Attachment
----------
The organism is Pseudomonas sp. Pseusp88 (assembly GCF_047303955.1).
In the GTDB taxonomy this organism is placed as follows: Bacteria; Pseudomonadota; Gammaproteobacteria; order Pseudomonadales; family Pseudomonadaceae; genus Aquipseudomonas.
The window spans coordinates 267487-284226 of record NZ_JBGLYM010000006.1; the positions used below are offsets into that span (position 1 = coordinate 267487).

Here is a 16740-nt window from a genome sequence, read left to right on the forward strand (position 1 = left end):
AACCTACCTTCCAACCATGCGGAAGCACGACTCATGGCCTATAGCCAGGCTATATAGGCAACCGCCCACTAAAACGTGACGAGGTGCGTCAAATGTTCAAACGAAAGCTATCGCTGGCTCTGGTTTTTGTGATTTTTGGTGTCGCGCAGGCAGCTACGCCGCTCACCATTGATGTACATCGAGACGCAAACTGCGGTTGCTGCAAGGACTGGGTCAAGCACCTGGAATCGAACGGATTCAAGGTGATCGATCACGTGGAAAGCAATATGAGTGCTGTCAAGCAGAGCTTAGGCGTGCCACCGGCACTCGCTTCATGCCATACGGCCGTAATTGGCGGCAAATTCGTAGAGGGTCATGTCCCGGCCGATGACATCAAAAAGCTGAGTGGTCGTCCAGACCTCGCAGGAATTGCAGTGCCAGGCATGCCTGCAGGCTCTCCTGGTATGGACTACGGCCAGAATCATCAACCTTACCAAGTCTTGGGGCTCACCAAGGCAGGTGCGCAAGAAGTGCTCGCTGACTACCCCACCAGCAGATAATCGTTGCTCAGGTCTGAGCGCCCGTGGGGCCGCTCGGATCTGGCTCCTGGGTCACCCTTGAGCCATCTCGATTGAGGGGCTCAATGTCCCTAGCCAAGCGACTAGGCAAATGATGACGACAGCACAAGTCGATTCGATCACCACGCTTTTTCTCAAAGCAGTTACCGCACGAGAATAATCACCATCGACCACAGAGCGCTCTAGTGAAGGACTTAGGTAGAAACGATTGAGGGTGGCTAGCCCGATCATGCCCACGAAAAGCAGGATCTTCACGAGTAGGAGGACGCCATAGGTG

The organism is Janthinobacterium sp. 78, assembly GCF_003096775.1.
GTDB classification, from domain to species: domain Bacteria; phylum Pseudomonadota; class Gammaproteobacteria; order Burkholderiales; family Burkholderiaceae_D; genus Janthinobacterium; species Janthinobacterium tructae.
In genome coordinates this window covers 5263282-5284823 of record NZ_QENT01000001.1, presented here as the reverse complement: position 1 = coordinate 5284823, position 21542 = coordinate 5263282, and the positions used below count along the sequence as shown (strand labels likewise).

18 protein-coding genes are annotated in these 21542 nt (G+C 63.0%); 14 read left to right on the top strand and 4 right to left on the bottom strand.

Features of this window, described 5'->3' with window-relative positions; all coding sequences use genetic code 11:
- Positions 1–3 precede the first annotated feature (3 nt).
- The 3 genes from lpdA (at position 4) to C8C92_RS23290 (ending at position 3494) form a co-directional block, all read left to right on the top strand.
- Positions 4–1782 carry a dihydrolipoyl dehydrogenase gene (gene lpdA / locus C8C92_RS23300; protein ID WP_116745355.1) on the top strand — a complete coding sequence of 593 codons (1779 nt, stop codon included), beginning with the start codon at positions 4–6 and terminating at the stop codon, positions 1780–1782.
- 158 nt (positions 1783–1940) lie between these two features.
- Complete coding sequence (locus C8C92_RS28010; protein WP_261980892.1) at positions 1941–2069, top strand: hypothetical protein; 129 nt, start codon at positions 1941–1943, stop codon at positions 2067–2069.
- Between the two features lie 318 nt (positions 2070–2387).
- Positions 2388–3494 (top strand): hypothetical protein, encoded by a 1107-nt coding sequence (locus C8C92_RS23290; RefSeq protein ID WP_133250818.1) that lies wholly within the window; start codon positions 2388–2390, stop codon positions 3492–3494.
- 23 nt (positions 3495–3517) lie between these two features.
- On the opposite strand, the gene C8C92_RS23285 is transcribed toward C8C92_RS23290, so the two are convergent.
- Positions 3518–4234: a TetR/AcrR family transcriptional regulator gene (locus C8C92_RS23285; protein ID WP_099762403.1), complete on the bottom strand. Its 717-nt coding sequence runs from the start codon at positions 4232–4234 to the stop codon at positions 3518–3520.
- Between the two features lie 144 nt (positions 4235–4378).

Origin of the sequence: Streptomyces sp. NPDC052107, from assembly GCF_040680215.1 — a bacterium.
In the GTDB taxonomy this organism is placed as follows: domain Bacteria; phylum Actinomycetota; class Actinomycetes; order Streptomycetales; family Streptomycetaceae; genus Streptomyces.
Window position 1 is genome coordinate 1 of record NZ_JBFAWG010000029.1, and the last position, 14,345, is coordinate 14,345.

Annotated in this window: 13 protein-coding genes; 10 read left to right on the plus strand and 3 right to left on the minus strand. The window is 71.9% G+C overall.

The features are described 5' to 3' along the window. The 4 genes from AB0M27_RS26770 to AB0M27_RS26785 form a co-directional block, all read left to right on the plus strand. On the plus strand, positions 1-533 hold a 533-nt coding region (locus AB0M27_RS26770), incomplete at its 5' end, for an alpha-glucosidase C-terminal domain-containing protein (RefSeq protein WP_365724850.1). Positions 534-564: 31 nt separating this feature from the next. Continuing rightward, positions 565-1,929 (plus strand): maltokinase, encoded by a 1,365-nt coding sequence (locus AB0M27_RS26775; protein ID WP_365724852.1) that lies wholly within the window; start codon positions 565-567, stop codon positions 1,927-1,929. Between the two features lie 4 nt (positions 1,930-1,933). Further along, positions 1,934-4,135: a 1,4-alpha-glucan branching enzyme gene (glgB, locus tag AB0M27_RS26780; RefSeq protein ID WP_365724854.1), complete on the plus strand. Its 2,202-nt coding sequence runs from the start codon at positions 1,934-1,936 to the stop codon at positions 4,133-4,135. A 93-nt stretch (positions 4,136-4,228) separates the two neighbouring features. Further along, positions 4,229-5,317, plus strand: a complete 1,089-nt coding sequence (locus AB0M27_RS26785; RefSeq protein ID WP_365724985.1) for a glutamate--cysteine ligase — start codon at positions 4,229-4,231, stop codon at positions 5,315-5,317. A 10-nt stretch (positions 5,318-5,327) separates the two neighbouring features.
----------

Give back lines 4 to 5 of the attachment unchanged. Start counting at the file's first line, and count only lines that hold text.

Here is a 16740-nt window from a genome sequence, read left to right on the forward strand (position 1 = left end):
AACCTACCTTCCAACCATGCGGAAGCACGACTCATGGCCTATAGCCAGGCTATATAGGCAACCGCCCACTAAAACGTGACGAGGTGCGTCAAATGTTCAAACGAAAGCTATCGCTGGCTCTGGTTTTTGTGATTTTTGGTGTCGCGCAGGCAGCTACGCCGCTCACCATTGATGTACATCGAGACGCAAACTGCGGTTGCTGCAAGGACTGGGTCAAGCACCTGGAATCGAACGGATTCAAGGTGATCGATCACGTGGAAAGCAATATGAGTGCTGTCAAGCAGAGCTTAGGCGTGCCACCGGCACTCGCTTCATGCCATACGGCCGTAATTGGCGGCAAATTCGTAGAGGGTCATGTCCCGGCCGATGACATCAAAAAGCTGAGTGGTCGTCCAGACCTCGCAGGAATTGCAGTGCCAGGCATGCCTGCAGGCTCTCCTGGTATGGACTACGGCCAGAATCATCAACCTTACCAAGTCTTGGGGCTCACCAAGGCAGGTGCGCAAGAAGTGCTCGCTGACTACCCCACCAGCAGATAATCGTTGCTCAGGTCTGAGCGCCCGTGGGGCCGCTCGGATCTGGCTCCTGGGTCACCCTTGAGCCATCTCGATTGAGGGGCTCAATGTCCCTAGCCAAGCGACTAGGCAAATGATGACGACAGCACAAGTCGATTCGATCACCACGCTTTTTCTCAAAGCAGTTACCGCACGAGAATAATCACCATCGACCACAGAGCGCTCTAGTGAAGGACTTAGGTAGAAACGATTGAGGGTGGCTAGCCCGATCATGCCCACGAAAAGCAGGATCTTCACGAGTAGGAGGACGCCATAGGTG